Where South Korea, Japan and others in the South China Sea seemed to be inching closer to Beijing, China's perceived "bullying" in 2010 served to nudge its neighboring capitals back in Washington's direction, experts say.
Another leaked diplomatic cable from February 2008 warned that, "As China's international presence and nationalist sentiment grow, commensurate with greater political, economic and military might, Chinese analysts anticipate a more assertive Chinese foreign policy."
Beijing's growing military capability, as evidenced most recently by the J-20 flight exercise, and its regional – and global – impacts have thus been a major focal point for China-watchers.
Gates's public statements indicating that President Hu Jintao seemed unaware of the test flight have also provided more fodder to analysts who question the ties between Beijing's civilian and military leaders, scrutinizing the influence of the PLA on China's foreign policy.
This week's visit by Gates to restore military ties was supposed to take place last year, but his trip was twice cancelled – at least once by the PLA, Gates himself suggested.
Regardless of the political fractures in Beijing, if any, Tuesday's exhibition of the country's advancing military capacity is a surprise to no one.
"I've watched them evolve this capability," U.S. Chairman of the Joint Chiefs of Staff Admiral Michael Mullen told reporters at a National Security Strategy update Wednesday, adding, "It's not the [PLA's] only high-end capability."
Exactly four years before the Jan. 11, 2011 J-20 test flight, on Jan. 11, 2007, the PLA destroyed an old weather satellite, announcing its anti-satellite capabilities to the international community – the first successful trial of its kind since the U.S. conducted a similar exercise 22 years prior. The following winter, in December 2008, the PLA Navy for the first time left its home waters for military purposes to participate in anti-piracy efforts in Africa. Another naval milestone will be China's first aircraft carrier, of which a Soviet vessel is in the process of being modernized and plans for building new carriers have been set.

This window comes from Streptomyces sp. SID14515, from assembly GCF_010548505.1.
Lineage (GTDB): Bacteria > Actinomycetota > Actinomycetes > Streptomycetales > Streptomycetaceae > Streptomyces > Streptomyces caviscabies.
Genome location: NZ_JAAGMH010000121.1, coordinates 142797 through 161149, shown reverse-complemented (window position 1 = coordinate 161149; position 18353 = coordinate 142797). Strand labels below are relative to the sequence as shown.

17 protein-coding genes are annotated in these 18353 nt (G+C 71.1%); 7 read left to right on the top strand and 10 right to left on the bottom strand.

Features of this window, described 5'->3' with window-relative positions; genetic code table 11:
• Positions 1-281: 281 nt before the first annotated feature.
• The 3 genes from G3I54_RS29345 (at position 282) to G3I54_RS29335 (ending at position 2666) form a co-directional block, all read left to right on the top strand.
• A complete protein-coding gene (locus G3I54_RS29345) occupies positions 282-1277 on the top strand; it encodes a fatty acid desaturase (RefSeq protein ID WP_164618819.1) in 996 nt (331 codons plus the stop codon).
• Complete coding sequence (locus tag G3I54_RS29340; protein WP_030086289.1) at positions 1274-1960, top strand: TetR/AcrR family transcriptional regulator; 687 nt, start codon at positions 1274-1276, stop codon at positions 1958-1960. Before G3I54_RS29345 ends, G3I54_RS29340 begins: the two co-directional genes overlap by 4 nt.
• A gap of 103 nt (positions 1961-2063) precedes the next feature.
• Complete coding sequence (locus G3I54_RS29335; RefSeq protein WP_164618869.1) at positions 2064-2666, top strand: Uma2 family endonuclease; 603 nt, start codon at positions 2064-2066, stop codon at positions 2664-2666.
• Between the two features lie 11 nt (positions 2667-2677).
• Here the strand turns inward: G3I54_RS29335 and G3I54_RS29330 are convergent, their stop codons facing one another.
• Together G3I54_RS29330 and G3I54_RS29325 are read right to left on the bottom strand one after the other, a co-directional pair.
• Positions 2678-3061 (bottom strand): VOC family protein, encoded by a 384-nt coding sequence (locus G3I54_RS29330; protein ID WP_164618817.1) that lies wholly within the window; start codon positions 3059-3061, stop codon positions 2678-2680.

Then, exactly three years after China exhibited its ASAT capabilities, it exhibited its anti-missile resources. On Jan. 11, 2010, China's state-sponsored news agency reported the successful testing of a ground-based system for intercepting missiles midcourse.
The report came days after the Pentagon announced plans to sell 6.4 billion dollars of weapons to Taiwan – a move that has since been a recurrent flashpoint in Washington-Beijing dealings.